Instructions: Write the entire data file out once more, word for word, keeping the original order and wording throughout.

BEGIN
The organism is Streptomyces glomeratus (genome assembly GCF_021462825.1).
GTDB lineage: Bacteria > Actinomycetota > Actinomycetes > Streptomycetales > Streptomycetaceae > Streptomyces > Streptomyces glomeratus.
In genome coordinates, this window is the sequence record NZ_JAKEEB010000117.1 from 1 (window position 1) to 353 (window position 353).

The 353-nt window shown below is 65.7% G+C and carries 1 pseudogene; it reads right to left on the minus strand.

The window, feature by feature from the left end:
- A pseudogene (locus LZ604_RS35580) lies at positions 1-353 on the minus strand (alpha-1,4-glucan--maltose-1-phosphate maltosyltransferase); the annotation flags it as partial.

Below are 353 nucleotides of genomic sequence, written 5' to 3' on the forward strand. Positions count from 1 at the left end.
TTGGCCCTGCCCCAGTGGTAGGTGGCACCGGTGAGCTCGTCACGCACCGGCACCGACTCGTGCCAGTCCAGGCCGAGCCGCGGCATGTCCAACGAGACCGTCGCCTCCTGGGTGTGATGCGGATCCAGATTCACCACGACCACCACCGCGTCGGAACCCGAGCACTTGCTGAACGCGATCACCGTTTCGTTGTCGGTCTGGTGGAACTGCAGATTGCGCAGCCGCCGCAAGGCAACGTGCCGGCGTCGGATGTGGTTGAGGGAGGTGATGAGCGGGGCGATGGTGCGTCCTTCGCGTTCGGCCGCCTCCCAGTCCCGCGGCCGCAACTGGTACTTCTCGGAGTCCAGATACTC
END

The organism is Streptomyces glomeratus (genome assembly GCF_021462825.1).
GTDB lineage: Bacteria > Actinomycetota > Actinomycetes > Streptomycetales > Streptomycetaceae > Streptomyces > Streptomyces glomeratus.
In genome coordinates, this window is the sequence record NZ_JAKEEB010000117.1 from 1 (window position 1) to 353 (window position 353).

The 353-nt window shown below is 65.7% G+C and carries 1 pseudogene; it reads right to left on the minus strand.

The window, feature by feature from the left end:
- A pseudogene (locus LZ604_RS35580) lies at positions 1-353 on the minus strand (alpha-1,4-glucan--maltose-1-phosphate maltosyltransferase); the annotation flags it as partial.

Below are 353 nucleotides of genomic sequence, written 5' to 3' on the forward strand. Positions count from 1 at the left end.
TTGGCCCTGCCCCAGTGGTAGGTGGCACCGGTGAGCTCGTCACGCACCGGCACCGACTCGTGCCAGTCCAGGCCGAGCCGCGGCATGTCCAACGAGACCGTCGCCTCCTGGGTGTGATGCGGATCCAGATTCACCACGACCACCACCGCGTCGGAACCCGAGCACTTGCTGAACGCGATCACCGTTTCGTTGTCGGTCTGGTGGAACTGCAGATTGCGCAGCCGCCGCAAGGCAACGTGCCGGCGTCGGATGTGGTTGAGGGAGGTGATGAGCGGGGCGATGGTGCGTCCTTCGCGTTCGGCCGCCTCCCAGTCCCGCGGCCGCAACTGGTACTTCTCGGAGTCCAGATACTC